Saturday, December 31, 2016

FINAL POST OF THE YEAR 2016

There is just time to get one quick post in before we roll into 2017. I wonder what kind of gardening year it will be? Hot, cold, wet, dry? I little or a lot of each I imagine and sometimes when unexpected. Rather like the freeze we had while I was away 2 weeks ago. A low in the 20s brought quite a lot of destruction to the garden. Then, mother nature threw in a few 80º days just for good measure. Fortunately most of the potted plants were safe in the greenhouse, potting shed, garage or house.


The garden is looking pretty sad but in the house the plant of the moment is this Sansevieria parva, Kenyan hyacinth. So named because the fragrance is similar to that of the hyacinth. Thanks Julie Marcus for the passalong. Just as you said the fragrance is quite amazing, especially in the evening.


The calamondin orange trees are still bearing fruit. I have already made two batches of marmalade and will make more early in January. Hopefully enough to last the whole year.


The calamondins are one of the hardiest citrus but I don't plan to risk their lives. They are in pots and spend the winter in the house, which they tolerate well.

Already there are there signs that 2017 is on the way.

Gulf coast penstemon

HAPPY NEW GARDENING YEAR, everyone.


11 comments:

  1. That is an exceptional Sansevieria flower! I'm impressed by how healthy - and fruitful - your orange trees are too. Best wishes for a very happy new year's holiday!

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  2. Happy happy 2017 to you and yours!

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    1. Thanks Deb. Hope to see you in the garden this new year.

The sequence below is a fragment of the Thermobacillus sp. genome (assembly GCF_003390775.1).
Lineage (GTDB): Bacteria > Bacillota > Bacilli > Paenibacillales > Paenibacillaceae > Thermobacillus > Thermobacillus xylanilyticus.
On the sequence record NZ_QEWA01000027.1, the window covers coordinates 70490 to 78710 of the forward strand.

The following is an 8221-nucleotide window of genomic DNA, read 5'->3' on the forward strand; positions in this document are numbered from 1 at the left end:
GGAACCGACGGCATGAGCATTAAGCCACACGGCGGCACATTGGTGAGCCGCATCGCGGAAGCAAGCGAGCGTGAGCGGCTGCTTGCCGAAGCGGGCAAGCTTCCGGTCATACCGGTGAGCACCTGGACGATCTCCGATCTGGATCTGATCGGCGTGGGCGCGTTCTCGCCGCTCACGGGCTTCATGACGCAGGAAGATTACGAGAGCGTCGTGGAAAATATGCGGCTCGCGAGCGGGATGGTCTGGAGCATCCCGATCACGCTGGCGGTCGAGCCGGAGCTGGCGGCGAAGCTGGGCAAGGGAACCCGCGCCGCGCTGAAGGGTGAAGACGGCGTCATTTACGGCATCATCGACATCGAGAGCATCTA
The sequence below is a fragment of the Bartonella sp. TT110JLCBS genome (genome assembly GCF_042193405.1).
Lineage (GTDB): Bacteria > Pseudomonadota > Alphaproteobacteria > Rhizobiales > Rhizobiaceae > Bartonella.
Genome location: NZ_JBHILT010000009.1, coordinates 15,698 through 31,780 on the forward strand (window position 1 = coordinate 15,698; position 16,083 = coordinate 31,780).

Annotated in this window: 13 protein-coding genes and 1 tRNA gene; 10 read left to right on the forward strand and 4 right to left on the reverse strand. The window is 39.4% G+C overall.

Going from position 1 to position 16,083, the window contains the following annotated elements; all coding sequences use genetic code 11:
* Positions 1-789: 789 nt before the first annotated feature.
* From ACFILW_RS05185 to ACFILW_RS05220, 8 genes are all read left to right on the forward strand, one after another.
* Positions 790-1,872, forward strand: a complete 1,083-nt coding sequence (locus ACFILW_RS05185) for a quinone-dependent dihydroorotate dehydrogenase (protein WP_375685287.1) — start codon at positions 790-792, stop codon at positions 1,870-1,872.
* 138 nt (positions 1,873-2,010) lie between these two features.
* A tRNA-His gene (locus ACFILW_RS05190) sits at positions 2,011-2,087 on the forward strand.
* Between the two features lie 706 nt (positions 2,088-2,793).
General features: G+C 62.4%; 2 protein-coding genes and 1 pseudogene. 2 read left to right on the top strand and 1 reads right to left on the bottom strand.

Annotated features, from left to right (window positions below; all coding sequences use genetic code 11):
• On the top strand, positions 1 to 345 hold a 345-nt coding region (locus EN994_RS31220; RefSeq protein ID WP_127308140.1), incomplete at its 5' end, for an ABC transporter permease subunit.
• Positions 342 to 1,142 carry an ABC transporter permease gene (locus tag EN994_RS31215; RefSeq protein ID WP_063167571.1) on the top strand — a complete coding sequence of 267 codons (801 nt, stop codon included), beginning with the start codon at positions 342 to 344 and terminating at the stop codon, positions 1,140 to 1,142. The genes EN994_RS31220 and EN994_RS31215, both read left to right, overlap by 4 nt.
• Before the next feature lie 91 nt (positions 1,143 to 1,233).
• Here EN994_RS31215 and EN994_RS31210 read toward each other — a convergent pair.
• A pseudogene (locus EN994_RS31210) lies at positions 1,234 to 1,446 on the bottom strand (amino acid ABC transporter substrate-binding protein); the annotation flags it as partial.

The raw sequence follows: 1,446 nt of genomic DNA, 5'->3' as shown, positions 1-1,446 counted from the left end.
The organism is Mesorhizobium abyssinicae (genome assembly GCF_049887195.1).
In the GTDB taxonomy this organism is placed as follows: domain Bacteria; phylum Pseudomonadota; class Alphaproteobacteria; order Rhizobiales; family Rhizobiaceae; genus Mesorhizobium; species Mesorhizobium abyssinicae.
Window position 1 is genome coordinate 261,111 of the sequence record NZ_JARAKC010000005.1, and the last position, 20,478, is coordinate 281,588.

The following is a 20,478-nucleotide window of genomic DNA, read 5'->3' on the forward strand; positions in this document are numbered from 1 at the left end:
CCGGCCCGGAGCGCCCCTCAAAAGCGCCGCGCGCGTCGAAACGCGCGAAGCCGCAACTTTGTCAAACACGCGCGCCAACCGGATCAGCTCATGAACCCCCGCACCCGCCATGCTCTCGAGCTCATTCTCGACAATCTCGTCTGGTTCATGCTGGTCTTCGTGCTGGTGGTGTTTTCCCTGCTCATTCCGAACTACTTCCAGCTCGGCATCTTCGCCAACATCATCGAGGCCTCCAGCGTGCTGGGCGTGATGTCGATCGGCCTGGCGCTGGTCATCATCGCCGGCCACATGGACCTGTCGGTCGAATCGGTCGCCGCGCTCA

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  3. Oranges and fragrant flowers, your New Year looks to be off to a good start!

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  4. Those orange trees are spectacular. You must have perfect conditions. Best wishes to you for 2017.

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  5. I would love to hear how you tend your citrus in pots to get such fabulous production!

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    1. The calamondin and the improved Meyer lemon are the easiest citrus for pot culture. The calamondin in particular seems to stay very green. I put the plants out in the summer and bringing for the winter. The calamondin can take some frost but it is fruiting in Dec/Jan so I like to have tin the house. Blooms will appear quite early in the year but if they don't set fruit there will be more later on. Hence different stages of the fruit. But the big crop is around now. I don't do much for them. A little root pruning and replacing some compost is about all. They are very easy.

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  6. Happy New Year!
    There really is no telling, what kind of year we'll have. Keeps us on our toes. LOL

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  7. beautiful beautiful citrus. wow.

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  8. such beautiful citrus trees. so impressed. I will try to get some calmondin or improved Meyer Lemon for my austin garden.

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